About this paper

Appears in:
Page: 1808 (abstract only)
Publication year: 2015
ISBN: 978-84-608-2657-6
ISSN: 2340-1095

Conference name: 8th International Conference of Education, Research and Innovation
Dates: 18-20 November, 2015
Location: Seville, Spain

THE CHANGING NATURE OF THE DOCTORATE IN EDUCATIONAL LEADERSHIP

L. Hyatt, D. Schreiber

University of La Verne (UNITED STATES)
Higher education institutions have witnessed an increase in online education over the past two decades. According to a 2013 report by the Sloan Consortium, nearly 7 million students in the US were taking at-least one online college course. Although undergraduate and graduate degree programs have readily established online courses, post-graduate programs have only cautiously increased their online offerings. Recently however, the doctorate in educational leadership is one post-graduate discipline that has experienced a surge in online and or blended courses. While much of the research focuses on bachelors and masters online education, only a scant amount of literature addresses online delivery in doctoral courses. Therefore, the purpose of this study was to identify characteristics shared by educational leadership doctoral programs that use technology in teaching and learning.

This study applied quantitative methods. Data were collected through publically available websites from a sample of 51 US educational leadership doctoral programs. The criteria for inclusion required that the program was located in an accredited nonprofit university, identified as an educational leadership doctoral degree; and used explicit terminology (e.g. online, blended, virtual, hybrid) demonstrating that technology was a component imbedded in the delivery of coursework. An analysis of the data yielded the following predominant results: 92% of the program websites described themselves as blended whereas, 8% were described as online only; 55% noted that the curriculum supported diversity; 35% of the programs listed the number of years to degree completion; and 25% characterized the program as a cohort model.

Study limitations included that data collection occurred only from publically accessible websites and that the sample was specific to one country. Further research is needed to investigate multiple sources related to each program. In addition to greater depth, varied perspectives would illuminate whether the website aligns with other sources and could potentially reveal additional reciprocal characteristics. Even with these limitations, the initial study findings provide important information and offer a snapshot of changing trends in educational leadership doctoral programs that use technology in teaching and learning.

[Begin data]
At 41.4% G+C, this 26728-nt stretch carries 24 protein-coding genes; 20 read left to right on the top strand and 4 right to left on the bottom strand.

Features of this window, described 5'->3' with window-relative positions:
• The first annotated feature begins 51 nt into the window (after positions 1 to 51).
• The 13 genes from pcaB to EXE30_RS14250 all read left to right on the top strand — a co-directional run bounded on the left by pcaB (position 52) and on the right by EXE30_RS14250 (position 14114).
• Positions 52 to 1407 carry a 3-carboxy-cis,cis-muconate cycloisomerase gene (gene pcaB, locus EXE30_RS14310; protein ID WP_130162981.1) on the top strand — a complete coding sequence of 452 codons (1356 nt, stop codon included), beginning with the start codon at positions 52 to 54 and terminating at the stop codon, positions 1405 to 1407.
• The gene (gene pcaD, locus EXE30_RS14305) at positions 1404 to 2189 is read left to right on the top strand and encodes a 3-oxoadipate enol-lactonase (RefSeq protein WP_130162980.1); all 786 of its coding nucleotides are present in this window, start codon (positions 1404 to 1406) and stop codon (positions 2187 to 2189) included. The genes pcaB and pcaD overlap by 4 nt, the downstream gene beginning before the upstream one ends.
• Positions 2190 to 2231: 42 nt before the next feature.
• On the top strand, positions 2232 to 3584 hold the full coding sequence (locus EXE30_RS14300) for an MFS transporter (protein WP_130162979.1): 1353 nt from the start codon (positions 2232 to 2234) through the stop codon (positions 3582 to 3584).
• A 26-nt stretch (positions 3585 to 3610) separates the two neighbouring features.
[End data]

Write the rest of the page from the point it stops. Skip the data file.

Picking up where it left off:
@InProceedings{HYATT2015CHA,
author = {Hyatt, L. and Schreiber, D.},
title = {THE CHANGING NATURE OF THE DOCTORATE IN EDUCATIONAL LEADERSHIP},
series = {8th International Conference of Education, Research and Innovation},
booktitle = {ICERI2015 Proceedings},
isbn = {978-84-608-2657-6},
issn = {2340-1095},
publisher = {IATED},
location = {Seville, Spain},
month = {18-20 November, 2015},
year = {2015},
pages = {1808}}
TY - CONF
AU - L. Hyatt AU - D. Schreiber
TI - THE CHANGING NATURE OF THE DOCTORATE IN EDUCATIONAL LEADERSHIP
SN - 978-84-608-2657-6/2340-1095
PY - 2015
Y1 - 18-20 November, 2015
CI - Seville, Spain
JO - 8th International Conference of Education, Research and Innovation
JA - ICERI2015 Proceedings
SP - 1808
EP - 1808
ER -
L. Hyatt, D. Schreiber (2015) THE CHANGING NATURE OF THE DOCTORATE IN EDUCATIONAL LEADERSHIP, ICERI2015 Proceedings, p. 1808.
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